Saturday, November 28, 2009

Chromium OS Early Benchmarks - The Results Don't Look Good

Google's Chromium OS hasn't been officially released yet however developers have been working with the recently released source code to compile testbed version of the new OS and so far things look fairly disappointing.

Phoronix took their preview build of the Chromium OS and tested it against Moblin, Fedora 12, openSUSE 11.2 and Ubuntu on a Samsung NC10 and well Chromium's initial numbers just don't look good.

Phronix's tests included H.264 video playback, OpenArena, LZMA compression, 7-Zip compression, IOzone, PostMark, dcraw, OGG Encoding, FFmpeg and x264 video encoding. They also tested for CPU use battery life with Chromium coming in dead last in every single area. Phoronix did admit that some of the test results might be skewed because of various issues.

Enhanced Intel SpeedStep Technology does not appear to be functioning appropriately under Chromium. Then there is the use of the EXT3 file-system by default in Intel's Moblin and Google's Chromium OS which caused them to suffer in some of the tests compared to the others running with EXT4.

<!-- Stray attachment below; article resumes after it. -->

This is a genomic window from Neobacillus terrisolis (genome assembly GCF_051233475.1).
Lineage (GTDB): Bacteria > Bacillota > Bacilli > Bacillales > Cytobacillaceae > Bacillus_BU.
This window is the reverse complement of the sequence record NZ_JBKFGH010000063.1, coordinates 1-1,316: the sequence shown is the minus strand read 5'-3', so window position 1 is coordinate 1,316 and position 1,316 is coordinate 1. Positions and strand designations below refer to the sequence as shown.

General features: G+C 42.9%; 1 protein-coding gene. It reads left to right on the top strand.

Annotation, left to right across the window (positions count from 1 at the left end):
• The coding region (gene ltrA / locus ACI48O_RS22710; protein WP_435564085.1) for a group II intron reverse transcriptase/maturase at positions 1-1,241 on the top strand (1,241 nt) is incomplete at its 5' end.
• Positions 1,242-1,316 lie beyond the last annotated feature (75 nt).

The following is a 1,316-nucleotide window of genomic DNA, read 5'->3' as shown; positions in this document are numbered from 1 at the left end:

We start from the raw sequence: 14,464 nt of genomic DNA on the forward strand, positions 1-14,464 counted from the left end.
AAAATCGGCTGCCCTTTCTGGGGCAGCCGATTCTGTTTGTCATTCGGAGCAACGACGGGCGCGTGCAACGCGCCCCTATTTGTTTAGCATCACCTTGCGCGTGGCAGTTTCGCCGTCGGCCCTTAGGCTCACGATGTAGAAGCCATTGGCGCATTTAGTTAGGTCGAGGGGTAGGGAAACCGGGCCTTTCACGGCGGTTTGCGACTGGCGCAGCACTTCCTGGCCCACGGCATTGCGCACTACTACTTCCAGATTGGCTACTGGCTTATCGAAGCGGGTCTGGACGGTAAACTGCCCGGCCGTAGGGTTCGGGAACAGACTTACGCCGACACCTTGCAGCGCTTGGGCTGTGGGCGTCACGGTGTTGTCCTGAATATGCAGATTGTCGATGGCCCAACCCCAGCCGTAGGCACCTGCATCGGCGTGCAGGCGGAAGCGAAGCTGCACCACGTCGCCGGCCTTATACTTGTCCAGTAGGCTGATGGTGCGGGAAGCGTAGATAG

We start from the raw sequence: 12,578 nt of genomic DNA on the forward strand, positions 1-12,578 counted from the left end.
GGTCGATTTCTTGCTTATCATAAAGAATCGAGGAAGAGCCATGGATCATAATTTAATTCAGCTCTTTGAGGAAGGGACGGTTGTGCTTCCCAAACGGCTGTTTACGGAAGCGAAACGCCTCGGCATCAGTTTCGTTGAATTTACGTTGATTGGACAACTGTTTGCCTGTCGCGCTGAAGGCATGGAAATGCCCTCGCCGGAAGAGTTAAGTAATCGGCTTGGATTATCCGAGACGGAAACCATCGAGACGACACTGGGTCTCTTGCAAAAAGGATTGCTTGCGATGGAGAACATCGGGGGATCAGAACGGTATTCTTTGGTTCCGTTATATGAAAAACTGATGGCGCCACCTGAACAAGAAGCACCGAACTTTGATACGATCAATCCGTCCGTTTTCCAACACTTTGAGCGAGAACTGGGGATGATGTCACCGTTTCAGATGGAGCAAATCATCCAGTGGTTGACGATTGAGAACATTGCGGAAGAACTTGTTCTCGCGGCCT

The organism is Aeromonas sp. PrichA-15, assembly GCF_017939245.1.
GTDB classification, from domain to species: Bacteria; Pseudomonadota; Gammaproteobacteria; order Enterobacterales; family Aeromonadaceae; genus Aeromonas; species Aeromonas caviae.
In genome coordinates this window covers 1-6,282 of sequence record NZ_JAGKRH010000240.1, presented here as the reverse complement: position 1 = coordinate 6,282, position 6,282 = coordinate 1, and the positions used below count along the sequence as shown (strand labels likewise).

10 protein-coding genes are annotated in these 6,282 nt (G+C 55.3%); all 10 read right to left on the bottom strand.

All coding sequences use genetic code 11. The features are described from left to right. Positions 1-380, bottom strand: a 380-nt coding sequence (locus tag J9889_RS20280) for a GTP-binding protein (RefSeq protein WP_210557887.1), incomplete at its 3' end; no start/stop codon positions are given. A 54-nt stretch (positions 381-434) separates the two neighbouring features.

In their conclusion Phoronix said, "It is far too early to say how Google's Chromium OS will perform in the end considering that it is roughly a year out from shipping with any netbooks or other devices. Our first benchmarks of Chromium OS show that its system performance is nothing too spectacular at this time, but we will certainly be looking at its performance again as this Google distribution matures."

I personally have yet to play around with Chromium, personally I don't care much for the Chrome interface which the OS is built largely around. Nor do I care for the "cloud" design that requires applications to be utilized online. That said these early numbers really aren't that surprising. Chrome is very much in the alpha state therefore it hasn't been optimized and tweaked as much as any of the other OS's tested. Then there is also the fact that a lot of the benchmarking done really can't effectively test what a cloud-based operating system is meant to do.

So for now at least I'm going to take these early tests with a grain of salt and remain open to giving it a chance. I say say give it a year, at least let it hit beta and then we can see how it performs. If the numbers are still well below the competition then we can talk.

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